Premiere by the composer Didier Rotella

Catharsis for two pianos, two percussionists, and electronics

Clearly indicated in the title, the musical project in this work is based on the concept of catharsis. In Greek, it means “separation of good with bad”. The term is used in medicine and psychoanalysis, but catharsis played a vital part in the ritual of antique theater as it “purified” the audience’s passions via a more “timely” vision of the concept of catharsis, rather than being the result of theater, it is one of its prerequisites: becoming detaches from one’s passions to better appreciate the performance. Didier Rotella applies the concept to the musical material directly, in the sense of the sublimation of this material: like a theme and variation—the composer references Beethoven’s Diabelli Variations—he makes a small figure, gesture, instrumental or electronic undergo a range of transformations. Mutating little by little, without ever presenting the same face to the audience, the figure imposes a unique listening on the audience. These variations—which are more variations in energy than in material—consist of a “detempering” of the pianos and percussive keyboards (marimba, vibraphone, glockenspiel et xylophone) – meaning the composer gradually moves away from the even tempering we know and the consequent harmonies towards an absolute abolition of pitch.

The other, essential, reference for Rotella is Karlheinz Stockhausen’s Kontakte. In this piece for piano, percussion, and electronics written between 1958 and 1960, the electronic tool is subject to a veritable manifest of the composer’s thought: an idea of a sonic and temporal continuum. According to him, the three essential parameters that define sound—pitch, length, and timbre—each reveal a different type of temporal perception. But, and this is the most important part, these three categories are not compartmentalized, they are intimately connected with each other. A sound impulse, sped up and repeated 440 times per second will also produce a la. If, instead of a single impulse, we consider that of a rhythmic cell that we speed up and repeat 440 times per second, we will again obtain a la, but a complex la, colored with a particular timbre, that depends on the rhythm chosen in the beginning. Inversely, by slowing down this rhythm, we enter the field of form and therefore of length. In Kontakte, Stockhausen ends the traditional distinction between harmony and melody, rhythm and meter, stature, phrasing and form, without mentioning timbre which we had only been concerned with up to this point as a note given for a specific instrument.

The electronics gather the percussive (or electronic) impulses on one hand and the pitches of the pianos and keyboards on the other in a federating movement that Didier Rotella hopes to reproduce here, this time using real-time processes and “augmented” instruments (instruments equipped with transductors that make it possible to transform the instruments into a loudspeaker with its own properties).

The Technological Issues

Catharsis does not use any revolutionary technological innovation. The work concentrates on refining and updating existing technologies, but also conjugating diverse tools to better serve the composer’s imagination.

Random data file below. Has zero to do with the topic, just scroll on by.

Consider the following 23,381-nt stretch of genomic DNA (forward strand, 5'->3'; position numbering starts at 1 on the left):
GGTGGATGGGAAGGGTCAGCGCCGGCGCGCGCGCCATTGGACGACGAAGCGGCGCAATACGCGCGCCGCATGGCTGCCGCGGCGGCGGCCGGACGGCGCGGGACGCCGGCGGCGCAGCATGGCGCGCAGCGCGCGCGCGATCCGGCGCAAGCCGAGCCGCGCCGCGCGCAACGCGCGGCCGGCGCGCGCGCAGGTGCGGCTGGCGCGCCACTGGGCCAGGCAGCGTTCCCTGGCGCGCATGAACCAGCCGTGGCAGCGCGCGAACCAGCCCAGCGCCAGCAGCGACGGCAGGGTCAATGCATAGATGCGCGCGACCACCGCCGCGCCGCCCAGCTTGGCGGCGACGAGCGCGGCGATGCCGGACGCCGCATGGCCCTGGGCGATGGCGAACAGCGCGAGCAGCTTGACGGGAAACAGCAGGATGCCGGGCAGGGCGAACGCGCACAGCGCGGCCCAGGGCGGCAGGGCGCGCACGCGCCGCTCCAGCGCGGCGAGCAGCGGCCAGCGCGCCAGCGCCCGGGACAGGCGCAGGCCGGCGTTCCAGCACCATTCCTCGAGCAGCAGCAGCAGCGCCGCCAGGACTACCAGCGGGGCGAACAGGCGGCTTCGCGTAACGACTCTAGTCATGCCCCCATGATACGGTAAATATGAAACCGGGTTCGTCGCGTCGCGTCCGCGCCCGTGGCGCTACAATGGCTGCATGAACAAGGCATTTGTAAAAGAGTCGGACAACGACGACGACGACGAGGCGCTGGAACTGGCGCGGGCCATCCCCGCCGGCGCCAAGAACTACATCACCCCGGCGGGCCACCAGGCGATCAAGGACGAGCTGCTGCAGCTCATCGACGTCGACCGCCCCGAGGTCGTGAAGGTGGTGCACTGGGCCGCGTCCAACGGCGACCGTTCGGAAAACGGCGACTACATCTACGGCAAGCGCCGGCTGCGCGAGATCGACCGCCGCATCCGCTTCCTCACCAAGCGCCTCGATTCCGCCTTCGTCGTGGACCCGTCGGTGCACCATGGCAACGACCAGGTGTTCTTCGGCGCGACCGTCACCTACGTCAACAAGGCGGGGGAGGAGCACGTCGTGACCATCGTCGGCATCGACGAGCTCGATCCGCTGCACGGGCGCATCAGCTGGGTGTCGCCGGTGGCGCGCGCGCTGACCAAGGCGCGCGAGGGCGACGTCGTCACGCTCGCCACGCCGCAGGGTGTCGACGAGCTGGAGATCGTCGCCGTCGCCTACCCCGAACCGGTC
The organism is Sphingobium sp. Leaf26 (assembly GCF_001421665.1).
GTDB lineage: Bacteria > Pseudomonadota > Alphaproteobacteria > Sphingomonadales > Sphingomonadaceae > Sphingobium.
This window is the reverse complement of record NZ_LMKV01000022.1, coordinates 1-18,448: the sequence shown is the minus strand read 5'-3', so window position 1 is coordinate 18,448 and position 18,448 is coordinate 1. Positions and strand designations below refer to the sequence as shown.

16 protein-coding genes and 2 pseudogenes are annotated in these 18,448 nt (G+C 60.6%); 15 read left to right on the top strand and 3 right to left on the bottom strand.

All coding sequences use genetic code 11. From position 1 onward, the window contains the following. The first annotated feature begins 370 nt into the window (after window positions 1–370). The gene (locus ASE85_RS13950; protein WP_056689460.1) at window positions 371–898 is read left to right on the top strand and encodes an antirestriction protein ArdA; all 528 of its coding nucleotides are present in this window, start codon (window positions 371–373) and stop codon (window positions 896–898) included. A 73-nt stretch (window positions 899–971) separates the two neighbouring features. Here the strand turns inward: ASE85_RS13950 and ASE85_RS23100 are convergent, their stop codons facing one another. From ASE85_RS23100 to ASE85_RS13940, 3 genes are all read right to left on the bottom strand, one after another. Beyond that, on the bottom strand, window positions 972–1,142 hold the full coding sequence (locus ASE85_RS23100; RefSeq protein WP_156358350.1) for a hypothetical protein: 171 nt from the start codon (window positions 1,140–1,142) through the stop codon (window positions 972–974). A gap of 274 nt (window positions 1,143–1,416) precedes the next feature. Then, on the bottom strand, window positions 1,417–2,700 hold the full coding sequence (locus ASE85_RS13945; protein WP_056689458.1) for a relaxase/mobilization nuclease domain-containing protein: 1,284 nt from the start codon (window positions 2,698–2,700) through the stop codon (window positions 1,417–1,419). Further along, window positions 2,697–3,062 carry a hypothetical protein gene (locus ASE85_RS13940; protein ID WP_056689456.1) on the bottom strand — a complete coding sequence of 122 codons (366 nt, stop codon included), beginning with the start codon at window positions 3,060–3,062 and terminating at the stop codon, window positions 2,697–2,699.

The first focus of work was to perfect (or, rather, re-perfect because this type of tool already existed in the past) a system where a MIDI keyboard is set up in front of the real keyboard of a piano. It is important for Didier, himself a concert pianist, to create an important connection between the instrumental gesture and the writing for electronics: these new keyboards make it possible to modulate treatments in real-time depending on the musician’s touch…

Didier Rotella and Benjamin Lévy in studio at IRCAM © Déborah Lopatin

Second focus: augmenting the instruments. This concerns the pianos, but also the bass and snare drums. This “augmentation” enables an infinite array of interactions among these instruments: capture and re-introduction of sounds in each instrument, cross-captures of one instrument towards another, captures of percussions reinjected after transformation in the pianos, etc. The four musicians don’t only respond live through their performances, but also via the electronics… The augmented instruments also make it possible to diffuse prepared sound files, or to combine them with sounds made by the instruments during the performance. Among the sounds Dider reinjects are sounds produced using Modalys – a software program for sound synthesis via physical models. This software makes it possible, for example, to play a virtual string that’s 20 meters long and 5 millimeters thick, or a totally randomly pierced tube without having to make these objects. None the less, the sounds produced by Modalys are of little interest to Didier for whom they lack musicality. A large part of the work was therefore providing texture to these sounds by recompressing them (combining them with multiple sound sources, sampled from recordings of real instruments) and then modelling them in real-time depending on the musicians’ performance. 



Didier Rotella

Pianist and composer, Didier Rotella (France, 1982) has studied piano with André Gorog, Françoise Thinat, Anne Quéffelec, Georges Pludermacher, and Géry Moutier and composition with Édith Canat de Chizy, Yan Maresz, Luis Naón, and Frédéric Durieux. His...